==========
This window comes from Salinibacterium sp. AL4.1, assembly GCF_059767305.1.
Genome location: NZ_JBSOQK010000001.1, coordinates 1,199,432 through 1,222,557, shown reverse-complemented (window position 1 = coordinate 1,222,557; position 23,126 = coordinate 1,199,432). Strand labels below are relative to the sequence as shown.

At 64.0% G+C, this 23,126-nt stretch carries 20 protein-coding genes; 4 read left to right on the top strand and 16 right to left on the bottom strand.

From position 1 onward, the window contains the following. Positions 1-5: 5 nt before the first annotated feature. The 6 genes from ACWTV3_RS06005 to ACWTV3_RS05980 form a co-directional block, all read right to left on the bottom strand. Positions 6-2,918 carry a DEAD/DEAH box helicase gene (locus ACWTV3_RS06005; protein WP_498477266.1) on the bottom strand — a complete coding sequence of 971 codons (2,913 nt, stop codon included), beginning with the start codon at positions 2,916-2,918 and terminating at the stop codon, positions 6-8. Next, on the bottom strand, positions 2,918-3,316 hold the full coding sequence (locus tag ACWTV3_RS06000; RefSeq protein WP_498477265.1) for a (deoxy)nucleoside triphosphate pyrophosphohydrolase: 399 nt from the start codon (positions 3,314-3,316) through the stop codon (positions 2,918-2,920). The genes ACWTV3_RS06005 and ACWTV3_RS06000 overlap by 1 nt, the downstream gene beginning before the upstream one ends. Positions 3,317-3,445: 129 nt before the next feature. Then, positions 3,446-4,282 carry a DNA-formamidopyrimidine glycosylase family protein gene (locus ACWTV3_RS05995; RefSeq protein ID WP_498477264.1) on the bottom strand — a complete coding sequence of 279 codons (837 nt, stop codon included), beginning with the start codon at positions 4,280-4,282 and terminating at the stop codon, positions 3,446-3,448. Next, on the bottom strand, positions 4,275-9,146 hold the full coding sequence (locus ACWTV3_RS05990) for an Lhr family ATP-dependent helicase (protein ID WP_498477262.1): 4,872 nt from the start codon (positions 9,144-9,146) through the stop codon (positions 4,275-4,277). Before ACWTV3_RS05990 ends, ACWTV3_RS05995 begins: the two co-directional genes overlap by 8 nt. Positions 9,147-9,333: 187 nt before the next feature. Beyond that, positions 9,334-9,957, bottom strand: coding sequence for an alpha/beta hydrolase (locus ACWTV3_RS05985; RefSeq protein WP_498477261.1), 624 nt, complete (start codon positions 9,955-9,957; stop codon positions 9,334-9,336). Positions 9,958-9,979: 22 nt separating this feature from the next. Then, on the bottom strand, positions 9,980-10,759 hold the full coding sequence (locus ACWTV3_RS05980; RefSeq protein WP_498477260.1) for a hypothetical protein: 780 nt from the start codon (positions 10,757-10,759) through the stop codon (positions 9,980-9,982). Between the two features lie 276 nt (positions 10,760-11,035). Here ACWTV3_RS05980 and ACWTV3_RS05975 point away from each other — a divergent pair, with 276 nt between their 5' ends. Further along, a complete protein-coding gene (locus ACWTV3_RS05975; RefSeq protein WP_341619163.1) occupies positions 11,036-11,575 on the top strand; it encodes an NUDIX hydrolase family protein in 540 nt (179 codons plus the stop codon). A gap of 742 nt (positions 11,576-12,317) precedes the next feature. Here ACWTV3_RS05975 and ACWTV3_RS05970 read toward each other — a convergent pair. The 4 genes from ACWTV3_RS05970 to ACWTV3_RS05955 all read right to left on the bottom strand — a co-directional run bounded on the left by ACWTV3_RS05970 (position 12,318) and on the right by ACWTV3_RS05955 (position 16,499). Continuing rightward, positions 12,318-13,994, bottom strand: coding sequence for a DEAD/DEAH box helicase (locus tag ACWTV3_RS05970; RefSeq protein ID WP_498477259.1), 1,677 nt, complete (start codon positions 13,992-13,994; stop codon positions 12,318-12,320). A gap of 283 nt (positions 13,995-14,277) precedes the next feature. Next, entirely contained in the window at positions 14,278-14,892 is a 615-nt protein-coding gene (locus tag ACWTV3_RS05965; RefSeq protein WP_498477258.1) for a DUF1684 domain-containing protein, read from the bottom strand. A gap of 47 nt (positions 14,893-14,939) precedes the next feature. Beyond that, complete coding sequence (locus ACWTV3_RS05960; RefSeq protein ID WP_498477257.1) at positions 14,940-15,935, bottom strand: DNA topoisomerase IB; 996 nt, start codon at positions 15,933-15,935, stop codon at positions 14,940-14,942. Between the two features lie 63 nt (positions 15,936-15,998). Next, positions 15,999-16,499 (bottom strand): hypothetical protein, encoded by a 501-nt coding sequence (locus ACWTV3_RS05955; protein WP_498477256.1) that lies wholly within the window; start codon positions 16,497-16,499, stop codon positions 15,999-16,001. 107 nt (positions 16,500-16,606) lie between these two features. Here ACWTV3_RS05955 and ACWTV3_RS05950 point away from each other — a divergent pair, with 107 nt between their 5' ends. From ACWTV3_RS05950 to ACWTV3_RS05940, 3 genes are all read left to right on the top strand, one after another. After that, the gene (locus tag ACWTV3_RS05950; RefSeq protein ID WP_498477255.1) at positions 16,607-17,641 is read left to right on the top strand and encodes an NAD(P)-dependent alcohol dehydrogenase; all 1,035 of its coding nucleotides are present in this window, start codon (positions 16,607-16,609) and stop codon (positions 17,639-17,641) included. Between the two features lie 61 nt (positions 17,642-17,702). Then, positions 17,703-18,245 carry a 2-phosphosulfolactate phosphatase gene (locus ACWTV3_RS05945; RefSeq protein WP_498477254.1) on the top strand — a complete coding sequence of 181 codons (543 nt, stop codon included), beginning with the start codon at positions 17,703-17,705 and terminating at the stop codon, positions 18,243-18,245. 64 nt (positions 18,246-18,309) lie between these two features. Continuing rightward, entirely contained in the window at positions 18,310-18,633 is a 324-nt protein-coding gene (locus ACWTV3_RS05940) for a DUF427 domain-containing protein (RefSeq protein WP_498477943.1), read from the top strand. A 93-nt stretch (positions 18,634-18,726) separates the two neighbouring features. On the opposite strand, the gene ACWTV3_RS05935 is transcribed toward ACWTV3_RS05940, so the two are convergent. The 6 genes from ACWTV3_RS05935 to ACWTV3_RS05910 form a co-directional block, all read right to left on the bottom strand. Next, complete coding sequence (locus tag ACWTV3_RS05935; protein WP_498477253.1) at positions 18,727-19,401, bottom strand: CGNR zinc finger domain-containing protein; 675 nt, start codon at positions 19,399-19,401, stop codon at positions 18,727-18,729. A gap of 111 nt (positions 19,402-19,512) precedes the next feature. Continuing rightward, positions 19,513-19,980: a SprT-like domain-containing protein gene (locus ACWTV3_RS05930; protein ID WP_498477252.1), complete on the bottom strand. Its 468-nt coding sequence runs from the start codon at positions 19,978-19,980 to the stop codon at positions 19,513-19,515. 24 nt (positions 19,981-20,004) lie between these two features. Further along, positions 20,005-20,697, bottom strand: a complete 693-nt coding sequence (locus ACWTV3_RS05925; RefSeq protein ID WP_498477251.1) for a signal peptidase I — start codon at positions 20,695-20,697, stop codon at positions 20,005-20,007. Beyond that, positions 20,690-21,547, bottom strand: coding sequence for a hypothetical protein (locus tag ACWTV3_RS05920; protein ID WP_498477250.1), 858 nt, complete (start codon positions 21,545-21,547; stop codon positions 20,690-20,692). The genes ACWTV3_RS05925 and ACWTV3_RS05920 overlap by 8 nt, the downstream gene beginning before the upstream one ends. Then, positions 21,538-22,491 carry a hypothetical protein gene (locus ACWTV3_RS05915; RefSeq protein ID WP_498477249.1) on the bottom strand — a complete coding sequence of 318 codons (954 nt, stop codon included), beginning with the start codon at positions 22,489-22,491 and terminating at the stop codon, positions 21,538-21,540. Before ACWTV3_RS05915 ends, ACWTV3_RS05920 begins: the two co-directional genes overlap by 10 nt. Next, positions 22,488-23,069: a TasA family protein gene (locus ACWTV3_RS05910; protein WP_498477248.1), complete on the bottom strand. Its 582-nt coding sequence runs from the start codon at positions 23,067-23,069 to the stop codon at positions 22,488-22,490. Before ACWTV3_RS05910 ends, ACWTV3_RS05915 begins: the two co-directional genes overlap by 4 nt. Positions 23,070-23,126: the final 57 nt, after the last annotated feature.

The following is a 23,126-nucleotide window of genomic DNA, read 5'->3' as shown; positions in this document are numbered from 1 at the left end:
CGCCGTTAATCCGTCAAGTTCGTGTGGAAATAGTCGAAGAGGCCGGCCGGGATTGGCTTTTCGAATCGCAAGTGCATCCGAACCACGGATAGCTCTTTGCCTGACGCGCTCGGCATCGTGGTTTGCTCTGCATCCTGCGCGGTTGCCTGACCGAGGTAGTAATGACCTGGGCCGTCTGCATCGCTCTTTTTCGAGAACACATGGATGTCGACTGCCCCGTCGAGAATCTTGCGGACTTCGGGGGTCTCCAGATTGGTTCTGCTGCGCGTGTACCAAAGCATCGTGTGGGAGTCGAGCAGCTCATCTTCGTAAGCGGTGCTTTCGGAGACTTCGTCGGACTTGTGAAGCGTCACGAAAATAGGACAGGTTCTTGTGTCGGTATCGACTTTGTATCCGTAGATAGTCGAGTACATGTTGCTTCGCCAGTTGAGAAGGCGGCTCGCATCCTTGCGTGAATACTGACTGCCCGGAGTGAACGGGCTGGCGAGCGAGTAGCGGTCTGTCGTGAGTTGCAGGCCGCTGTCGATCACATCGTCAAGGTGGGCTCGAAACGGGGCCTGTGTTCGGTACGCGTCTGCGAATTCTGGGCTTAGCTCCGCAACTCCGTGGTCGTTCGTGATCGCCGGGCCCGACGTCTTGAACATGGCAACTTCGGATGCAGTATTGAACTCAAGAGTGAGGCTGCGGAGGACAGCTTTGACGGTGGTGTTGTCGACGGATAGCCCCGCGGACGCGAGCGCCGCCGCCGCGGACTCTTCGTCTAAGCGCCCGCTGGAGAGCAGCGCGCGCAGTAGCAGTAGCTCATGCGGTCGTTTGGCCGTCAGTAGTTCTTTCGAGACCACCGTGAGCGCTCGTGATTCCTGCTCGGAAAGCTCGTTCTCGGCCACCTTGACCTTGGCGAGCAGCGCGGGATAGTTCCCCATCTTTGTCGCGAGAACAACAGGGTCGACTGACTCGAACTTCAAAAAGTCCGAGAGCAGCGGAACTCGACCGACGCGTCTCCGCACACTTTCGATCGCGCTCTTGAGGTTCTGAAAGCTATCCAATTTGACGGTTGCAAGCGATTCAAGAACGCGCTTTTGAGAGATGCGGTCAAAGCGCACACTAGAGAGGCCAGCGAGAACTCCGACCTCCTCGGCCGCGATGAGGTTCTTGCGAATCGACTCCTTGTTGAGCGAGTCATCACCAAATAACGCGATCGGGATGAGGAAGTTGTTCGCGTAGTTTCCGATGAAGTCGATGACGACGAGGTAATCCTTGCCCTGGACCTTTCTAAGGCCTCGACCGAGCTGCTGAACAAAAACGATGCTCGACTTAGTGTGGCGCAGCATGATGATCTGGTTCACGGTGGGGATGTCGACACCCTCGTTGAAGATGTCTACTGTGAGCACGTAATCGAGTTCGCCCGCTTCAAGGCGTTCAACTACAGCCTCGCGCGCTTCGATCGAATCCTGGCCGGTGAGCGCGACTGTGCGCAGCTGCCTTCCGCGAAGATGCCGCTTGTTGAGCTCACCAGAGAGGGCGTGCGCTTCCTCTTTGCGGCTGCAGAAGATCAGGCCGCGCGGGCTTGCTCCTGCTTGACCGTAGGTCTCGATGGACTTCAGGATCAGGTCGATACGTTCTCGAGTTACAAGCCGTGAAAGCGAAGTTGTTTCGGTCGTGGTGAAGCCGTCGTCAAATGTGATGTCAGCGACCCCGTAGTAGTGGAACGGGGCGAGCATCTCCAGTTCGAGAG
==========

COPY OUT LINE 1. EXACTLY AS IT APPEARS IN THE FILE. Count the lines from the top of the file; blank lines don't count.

This window comes from Salinibacterium sp. AL4.1, assembly GCF_059767305.1.